It has been questioned why 124I-PET would be a suitable diagnostic tool when blind treatment is given anyway in the clinical practice. Blind treatment with high-dose 131I in patients known with negative low-dose diagnostic 131I scanning but with elevated Tg has been used as a diagnostic, therapeutic and prognostic tool. Patients without iodine accumulation on the post-treatment WBS, which could be an indication for tumour dedifferentiation, had a worse prognosis compared to those with a positive post-treatment WBS [21]. Repeating high doses of 131I may bear the risks in terms of long-term risk of secondary malignancies. In addition, repeated long-lasting TSH stimulation might have adverse effects on tumour growth. This aspect of long-lasting TSH stimulation may be prevented when performing the 124I-PET after rhTSH stimulation before the decision of giving additional high-dose 131I. However, comparative studies are needed to evaluate the yield of the 124I-PET under endogenous TSH stimulation and after rhTSH stimulation.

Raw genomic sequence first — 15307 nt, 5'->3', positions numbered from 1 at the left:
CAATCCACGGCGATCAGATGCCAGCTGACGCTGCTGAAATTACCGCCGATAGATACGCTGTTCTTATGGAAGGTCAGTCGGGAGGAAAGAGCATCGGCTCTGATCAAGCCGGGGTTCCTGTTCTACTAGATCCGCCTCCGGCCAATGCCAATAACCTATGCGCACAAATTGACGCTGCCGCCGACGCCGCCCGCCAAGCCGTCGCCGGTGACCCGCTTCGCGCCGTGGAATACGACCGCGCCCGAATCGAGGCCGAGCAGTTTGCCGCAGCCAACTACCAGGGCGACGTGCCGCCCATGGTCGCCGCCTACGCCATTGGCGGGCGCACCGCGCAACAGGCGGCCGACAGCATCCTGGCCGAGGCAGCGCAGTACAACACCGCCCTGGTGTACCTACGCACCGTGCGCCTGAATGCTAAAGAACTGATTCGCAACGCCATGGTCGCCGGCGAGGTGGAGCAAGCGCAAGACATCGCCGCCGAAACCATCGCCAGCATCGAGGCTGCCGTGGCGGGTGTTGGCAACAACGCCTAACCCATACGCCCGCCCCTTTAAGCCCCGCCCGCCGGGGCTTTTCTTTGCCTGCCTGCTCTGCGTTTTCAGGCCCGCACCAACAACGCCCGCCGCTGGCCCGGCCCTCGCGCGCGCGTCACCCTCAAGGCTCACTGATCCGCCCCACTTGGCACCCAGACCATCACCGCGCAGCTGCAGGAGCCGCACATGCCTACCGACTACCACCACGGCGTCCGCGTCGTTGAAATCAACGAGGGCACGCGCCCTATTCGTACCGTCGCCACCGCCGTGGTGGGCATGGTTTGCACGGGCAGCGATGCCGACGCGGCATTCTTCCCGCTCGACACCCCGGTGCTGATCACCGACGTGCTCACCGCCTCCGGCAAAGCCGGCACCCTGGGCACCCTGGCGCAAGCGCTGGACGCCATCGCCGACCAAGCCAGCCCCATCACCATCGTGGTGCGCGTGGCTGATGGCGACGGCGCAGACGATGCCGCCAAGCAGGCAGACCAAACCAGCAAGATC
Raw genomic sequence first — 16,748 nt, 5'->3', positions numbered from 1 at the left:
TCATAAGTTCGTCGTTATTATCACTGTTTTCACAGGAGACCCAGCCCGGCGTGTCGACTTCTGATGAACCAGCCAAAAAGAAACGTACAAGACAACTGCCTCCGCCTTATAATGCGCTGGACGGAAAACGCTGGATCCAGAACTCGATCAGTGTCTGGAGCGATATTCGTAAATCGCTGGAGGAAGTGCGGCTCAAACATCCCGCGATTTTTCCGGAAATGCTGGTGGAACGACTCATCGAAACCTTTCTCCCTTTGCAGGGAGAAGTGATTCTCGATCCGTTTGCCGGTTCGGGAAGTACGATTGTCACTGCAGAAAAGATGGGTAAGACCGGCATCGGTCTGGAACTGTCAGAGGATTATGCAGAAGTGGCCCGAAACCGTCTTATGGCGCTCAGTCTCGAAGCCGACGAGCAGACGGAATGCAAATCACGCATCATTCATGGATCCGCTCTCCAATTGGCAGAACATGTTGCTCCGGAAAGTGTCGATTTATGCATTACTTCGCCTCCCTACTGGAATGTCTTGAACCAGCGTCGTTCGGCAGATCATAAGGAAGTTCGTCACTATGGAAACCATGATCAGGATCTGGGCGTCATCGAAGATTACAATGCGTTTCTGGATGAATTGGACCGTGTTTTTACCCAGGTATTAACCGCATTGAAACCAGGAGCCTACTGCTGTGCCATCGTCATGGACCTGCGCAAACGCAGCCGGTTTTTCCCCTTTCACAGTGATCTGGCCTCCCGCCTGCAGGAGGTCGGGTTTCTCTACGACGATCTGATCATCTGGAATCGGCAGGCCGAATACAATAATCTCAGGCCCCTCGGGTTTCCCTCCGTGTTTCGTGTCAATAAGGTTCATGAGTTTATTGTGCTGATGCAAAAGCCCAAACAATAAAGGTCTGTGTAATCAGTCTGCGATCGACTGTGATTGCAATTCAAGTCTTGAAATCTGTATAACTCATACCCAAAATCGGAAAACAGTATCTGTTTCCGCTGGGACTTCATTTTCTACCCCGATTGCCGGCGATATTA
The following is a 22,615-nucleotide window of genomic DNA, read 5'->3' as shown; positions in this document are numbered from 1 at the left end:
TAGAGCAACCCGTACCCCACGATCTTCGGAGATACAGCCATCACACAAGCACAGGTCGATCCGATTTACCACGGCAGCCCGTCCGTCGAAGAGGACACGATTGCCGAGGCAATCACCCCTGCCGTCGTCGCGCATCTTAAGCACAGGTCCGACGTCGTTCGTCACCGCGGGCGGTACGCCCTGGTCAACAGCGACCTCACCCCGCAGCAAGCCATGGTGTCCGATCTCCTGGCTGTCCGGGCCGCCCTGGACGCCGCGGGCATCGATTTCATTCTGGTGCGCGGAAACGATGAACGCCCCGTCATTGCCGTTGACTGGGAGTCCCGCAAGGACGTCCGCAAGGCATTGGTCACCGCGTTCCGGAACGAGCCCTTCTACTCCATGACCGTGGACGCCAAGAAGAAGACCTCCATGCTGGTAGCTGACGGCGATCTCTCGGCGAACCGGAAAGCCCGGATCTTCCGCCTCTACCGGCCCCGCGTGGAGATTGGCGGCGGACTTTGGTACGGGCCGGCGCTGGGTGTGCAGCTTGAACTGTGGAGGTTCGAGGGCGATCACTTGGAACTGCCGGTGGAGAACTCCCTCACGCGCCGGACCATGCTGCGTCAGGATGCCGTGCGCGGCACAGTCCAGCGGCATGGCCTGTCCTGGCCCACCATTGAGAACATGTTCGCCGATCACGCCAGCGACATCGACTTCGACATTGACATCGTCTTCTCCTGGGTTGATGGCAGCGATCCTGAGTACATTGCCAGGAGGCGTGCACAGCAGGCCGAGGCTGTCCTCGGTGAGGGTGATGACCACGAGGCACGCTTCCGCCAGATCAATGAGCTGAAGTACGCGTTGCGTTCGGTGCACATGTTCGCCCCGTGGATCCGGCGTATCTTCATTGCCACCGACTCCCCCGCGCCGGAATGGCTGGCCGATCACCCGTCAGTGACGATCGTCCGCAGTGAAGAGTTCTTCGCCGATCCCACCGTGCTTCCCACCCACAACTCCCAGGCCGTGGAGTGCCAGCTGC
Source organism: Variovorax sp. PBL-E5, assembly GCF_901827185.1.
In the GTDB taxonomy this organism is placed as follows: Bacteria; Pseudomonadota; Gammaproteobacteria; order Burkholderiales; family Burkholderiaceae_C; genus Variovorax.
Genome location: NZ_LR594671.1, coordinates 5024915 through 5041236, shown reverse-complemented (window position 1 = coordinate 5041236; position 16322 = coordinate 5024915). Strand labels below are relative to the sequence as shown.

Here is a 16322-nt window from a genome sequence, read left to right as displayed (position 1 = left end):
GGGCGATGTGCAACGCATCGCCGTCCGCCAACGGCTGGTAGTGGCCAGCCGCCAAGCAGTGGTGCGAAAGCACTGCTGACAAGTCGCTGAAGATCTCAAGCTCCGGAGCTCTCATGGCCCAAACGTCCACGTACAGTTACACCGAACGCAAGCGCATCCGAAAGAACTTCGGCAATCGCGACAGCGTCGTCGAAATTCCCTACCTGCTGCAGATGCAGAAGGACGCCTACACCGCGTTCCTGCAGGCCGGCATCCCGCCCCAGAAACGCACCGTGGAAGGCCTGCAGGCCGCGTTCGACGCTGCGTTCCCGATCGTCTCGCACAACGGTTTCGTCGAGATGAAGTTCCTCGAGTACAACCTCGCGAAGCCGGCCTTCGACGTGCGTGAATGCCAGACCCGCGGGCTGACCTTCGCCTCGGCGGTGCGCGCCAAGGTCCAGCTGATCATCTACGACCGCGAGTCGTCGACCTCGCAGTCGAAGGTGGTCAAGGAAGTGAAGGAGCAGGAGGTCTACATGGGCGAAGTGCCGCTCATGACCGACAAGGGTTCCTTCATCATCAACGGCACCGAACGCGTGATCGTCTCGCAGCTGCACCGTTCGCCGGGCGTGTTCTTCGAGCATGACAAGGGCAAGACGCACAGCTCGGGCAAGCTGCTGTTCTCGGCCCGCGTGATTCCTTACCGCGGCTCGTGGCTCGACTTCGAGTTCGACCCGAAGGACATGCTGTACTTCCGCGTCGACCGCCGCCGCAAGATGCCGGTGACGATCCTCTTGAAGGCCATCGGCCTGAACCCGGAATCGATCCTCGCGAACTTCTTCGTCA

Additional advantages of 124I-PET would include the better resolution of this tomographic method and the ease of combining this with CT data to increase the diagnostic value, as shown by Freudenberg et al. [17]. Moreover, 124I-PET would allow more precise dosimetric calculations [25, 26, 28, 29], although that was not a focus of this study.

Another aspect which favours performing of 124I-PET before blind high-dose 131I is the radiation dose. The effective dose of 124I is in the same order of magnitude as 131I [10, 22-24]. The effective dose of 124I-iodide is 0.095 mSv/MBq with a thyroid uptake of 0% and increases to1.5 mSv/MBq with a thyroid uptake of 35% [23]. The total radiation exposure has been calculated at 7.0 mSv for a dose of 74 MBq 124I. The administered dose is comparable to the dose administered for routine nuclear medicine scans. However, the total radiation exposure of 124I is just a fraction compared to the total radiation exposure of the therapeutic dose of 131I (340 mSv for 5,550 MBq [23], which was also mentioned in the study by Freudenberg et al. [17].

The issue whether stunning is a real phenomenon and its clinical relevance/consequence is debatable. Stunning effect after (higher) diagnostic dose of 131I has been described and discussed in the literature. The applied diagnostic 131I dose could impair the ability of the residual thyroid carcinoma tissue to accumulate the subsequently applied high-dose 131I dose. The degree of stunning probably depends on the absorbed radiation dose and the time between the diagnostic and therapeutic 131I dose.